Successful treatment for environmental illnesses requires holistic approach
UPdate Summer 2007
Dr. Jennifer Armstrong, an Ottawa physician specializing in Environmental Medicine, presented the 2007 Elliott Lecture in Halifax on April 14. Dr. Armstrong spoke to a packed room on diagnosis and treatment of environmentally ill patients at the Ottawa Environmental Health Clinic. Dr. Armstrong focused her talk on the case study of a severely ill patient at her Ottawa Clinic. The 26 year old woman had multiple health problems including Raynaudís, myalgia, swollen veins, dyspnea, irritable bowel, iron deficiency and weak kidney function. She also had low blood pressure, white tongue and white spots on nails, and an itchy scalp. She had been a hyperactive child. The young woman had seen 9 doctors, who all agreed that she was very ill, but could not determine the cause. In desperation, her mother took her to the Mayo Clinic in the US. Doctors there also agreed that she was very ill, but could not make a diagnosis.
On her return to Ottawa in January, she began seeing Dr. Armstrong at the Ottawa Environmental Health Clinic. Dr. Armstrong discussed the impact of environmental factors in the patientís life such as renovations in the home, living in a mouldy house, and working in a sick government building. With changes to of the environmental factors, along with other treatments, the patientís health began to improve.
In her presentation, Dr. Armstrong outlined a number of diagnostic tests which she used with the patient including testing for arsenic by hair analysis, testing for Lyme disease, urine tests for mycotoxins (mould), and genetic tests which revealed several altered polymorphisms (genetic defects) which are associated with multiple health problems.
Dr. Armstrong discussed the high numbers of people of Irish or Scottish background who have the gene for celiac disease. Research has revealed that the gene for celiac can be triggered by exposure to mould. She discussed a National Institutes of Health study (2004) that revealed far higher rates of celiac disease than previously believed.
Traditional blood tests for celiac may have up to 30% false negatives, according to Dr. Armstrong, because patients have to be quite sick with leaky gut for the antibodies to get into the blood and show up on the test. Other tests are available which can determine if a patient has celiac disease or the celiac gene. Armstrong recommends that patients who may be celiac can test this by changing their diet to eliminate dairy and soy as well as glutens, found in many grains including wheat, spelt and kamut.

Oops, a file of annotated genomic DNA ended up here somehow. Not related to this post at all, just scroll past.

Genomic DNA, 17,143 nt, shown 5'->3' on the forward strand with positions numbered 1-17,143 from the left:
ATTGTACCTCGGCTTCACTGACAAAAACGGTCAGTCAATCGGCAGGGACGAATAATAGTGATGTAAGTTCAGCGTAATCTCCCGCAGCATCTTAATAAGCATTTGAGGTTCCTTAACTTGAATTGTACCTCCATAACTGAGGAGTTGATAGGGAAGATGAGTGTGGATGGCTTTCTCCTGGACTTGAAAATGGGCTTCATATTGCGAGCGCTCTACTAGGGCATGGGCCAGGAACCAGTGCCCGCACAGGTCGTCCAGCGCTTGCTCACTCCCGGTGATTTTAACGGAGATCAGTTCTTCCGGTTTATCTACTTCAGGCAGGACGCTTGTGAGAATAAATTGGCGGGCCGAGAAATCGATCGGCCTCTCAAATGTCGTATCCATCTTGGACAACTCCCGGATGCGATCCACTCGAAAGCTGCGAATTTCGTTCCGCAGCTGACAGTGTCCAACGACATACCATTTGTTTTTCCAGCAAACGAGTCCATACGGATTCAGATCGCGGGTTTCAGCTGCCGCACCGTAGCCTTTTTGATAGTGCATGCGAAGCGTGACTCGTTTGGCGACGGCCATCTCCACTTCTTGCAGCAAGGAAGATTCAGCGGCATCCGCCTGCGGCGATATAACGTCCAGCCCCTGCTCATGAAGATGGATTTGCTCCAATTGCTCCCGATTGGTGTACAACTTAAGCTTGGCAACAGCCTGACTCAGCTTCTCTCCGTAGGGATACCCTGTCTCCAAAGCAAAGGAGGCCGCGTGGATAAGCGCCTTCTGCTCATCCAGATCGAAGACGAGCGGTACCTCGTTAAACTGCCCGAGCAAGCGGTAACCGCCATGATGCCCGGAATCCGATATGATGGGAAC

The audience included local doctors who practice environmental medicine, naturopathic doctors, and many environmentally ill patients. The discussion highlighted a desperate need in Nova Scotia for more doctors who are able diagnose and treat patients with environmental illnesses, and the lack of medical education and training for physicians about how to treat environmental illnesses.
Discussion pointed out how difficult it is to correctly diagnose and treat environmental illnesses when doctors only allow patients to discuss one problem per appointment. Dr. Armstrong related the story of another patient with multiple environmentally related health problems who commented that if she had followed this rule it would have taken her 10 years just to inform her doctor about what her problems were. The ďone problem per appointmentĒ policy works against doctors looking at the whole picture, and leads to treating symptoms without understanding possible underlying causes, according to both doctors and patients in the audience. Dr. Armstrong pointed out the importance of getting a complete picture of a patientís symptoms as well as the patientís environment in order to determine the underlying causes in cases of environmentally related illnesses in order to treat them successfully.